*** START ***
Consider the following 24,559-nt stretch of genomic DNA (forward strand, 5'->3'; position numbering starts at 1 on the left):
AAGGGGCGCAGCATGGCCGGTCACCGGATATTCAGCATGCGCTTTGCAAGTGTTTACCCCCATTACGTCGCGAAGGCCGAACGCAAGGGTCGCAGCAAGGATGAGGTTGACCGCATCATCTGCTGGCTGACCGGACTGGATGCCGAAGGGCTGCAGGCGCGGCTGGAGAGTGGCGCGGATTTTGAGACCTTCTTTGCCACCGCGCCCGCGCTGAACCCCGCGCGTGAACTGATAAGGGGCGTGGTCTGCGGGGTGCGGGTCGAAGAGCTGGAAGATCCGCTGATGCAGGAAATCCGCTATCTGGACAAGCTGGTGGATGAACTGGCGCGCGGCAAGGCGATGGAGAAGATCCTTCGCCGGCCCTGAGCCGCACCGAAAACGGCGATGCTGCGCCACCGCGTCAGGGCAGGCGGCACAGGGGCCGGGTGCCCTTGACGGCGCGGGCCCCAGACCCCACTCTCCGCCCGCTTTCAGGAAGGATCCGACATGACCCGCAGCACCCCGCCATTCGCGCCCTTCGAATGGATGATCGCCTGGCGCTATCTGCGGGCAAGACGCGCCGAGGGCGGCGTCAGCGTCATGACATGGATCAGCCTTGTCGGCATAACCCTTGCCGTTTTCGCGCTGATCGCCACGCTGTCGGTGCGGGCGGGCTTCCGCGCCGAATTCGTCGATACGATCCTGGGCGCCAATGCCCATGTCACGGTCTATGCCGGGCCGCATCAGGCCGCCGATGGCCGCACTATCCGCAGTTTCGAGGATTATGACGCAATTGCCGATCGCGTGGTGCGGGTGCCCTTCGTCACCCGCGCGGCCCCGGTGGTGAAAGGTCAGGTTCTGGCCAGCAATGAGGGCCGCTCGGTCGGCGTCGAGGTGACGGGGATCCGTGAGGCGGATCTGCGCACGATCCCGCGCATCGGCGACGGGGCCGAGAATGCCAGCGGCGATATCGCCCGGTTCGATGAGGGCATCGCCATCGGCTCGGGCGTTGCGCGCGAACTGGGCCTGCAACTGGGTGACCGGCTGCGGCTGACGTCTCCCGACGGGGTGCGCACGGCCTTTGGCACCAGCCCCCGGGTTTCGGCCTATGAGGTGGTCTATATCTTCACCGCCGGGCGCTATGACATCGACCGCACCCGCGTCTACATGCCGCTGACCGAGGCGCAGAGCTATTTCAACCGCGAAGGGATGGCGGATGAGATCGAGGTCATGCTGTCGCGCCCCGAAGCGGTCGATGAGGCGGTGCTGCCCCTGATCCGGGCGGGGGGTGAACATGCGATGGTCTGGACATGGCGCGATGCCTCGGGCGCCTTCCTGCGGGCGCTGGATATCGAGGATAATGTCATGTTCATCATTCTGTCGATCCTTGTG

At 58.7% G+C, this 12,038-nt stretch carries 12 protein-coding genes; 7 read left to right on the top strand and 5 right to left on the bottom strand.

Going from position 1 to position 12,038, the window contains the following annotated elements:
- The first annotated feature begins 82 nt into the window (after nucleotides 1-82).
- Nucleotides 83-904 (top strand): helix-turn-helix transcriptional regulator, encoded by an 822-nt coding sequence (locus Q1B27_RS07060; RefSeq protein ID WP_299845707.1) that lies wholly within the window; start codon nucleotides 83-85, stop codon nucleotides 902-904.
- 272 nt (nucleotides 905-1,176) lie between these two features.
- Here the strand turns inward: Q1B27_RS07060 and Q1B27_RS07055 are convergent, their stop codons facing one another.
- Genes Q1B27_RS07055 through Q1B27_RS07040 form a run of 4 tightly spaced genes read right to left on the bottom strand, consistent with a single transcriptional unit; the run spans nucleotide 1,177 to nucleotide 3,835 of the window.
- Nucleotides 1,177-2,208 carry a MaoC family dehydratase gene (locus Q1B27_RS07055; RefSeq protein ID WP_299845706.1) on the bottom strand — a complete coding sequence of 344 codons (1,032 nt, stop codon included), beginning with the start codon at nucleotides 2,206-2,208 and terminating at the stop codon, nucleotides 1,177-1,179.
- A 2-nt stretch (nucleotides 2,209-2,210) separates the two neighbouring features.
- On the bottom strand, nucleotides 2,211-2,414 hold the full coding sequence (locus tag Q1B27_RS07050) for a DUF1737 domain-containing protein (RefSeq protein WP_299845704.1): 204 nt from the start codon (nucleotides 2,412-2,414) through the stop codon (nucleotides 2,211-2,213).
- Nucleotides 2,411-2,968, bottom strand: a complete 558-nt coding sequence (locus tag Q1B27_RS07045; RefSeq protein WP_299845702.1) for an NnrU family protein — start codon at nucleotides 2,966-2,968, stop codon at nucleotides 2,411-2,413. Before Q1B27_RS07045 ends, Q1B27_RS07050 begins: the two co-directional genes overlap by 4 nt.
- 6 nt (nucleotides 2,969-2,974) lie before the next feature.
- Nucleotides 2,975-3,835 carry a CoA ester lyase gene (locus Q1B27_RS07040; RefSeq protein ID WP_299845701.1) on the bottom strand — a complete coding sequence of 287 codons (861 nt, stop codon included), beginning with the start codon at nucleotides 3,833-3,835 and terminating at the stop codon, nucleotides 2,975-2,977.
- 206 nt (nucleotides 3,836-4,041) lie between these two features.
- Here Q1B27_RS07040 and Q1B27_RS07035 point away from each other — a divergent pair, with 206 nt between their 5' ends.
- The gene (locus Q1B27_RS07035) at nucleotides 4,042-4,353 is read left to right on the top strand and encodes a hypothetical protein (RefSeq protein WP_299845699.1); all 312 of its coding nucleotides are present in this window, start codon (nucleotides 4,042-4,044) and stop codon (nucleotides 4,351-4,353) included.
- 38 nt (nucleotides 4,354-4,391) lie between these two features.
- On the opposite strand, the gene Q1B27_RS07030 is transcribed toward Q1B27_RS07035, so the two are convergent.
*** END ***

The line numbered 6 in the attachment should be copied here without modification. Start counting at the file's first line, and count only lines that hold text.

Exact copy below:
- Nucleotides 83-904 (top strand): helix-turn-helix transcriptional regulator, encoded by an 822-nt coding sequence (locus Q1B27_RS07060; RefSeq protein ID WP_299845707.1) that lies wholly within the window; start codon nucleotides 83-85, stop codon nucleotides 902-904.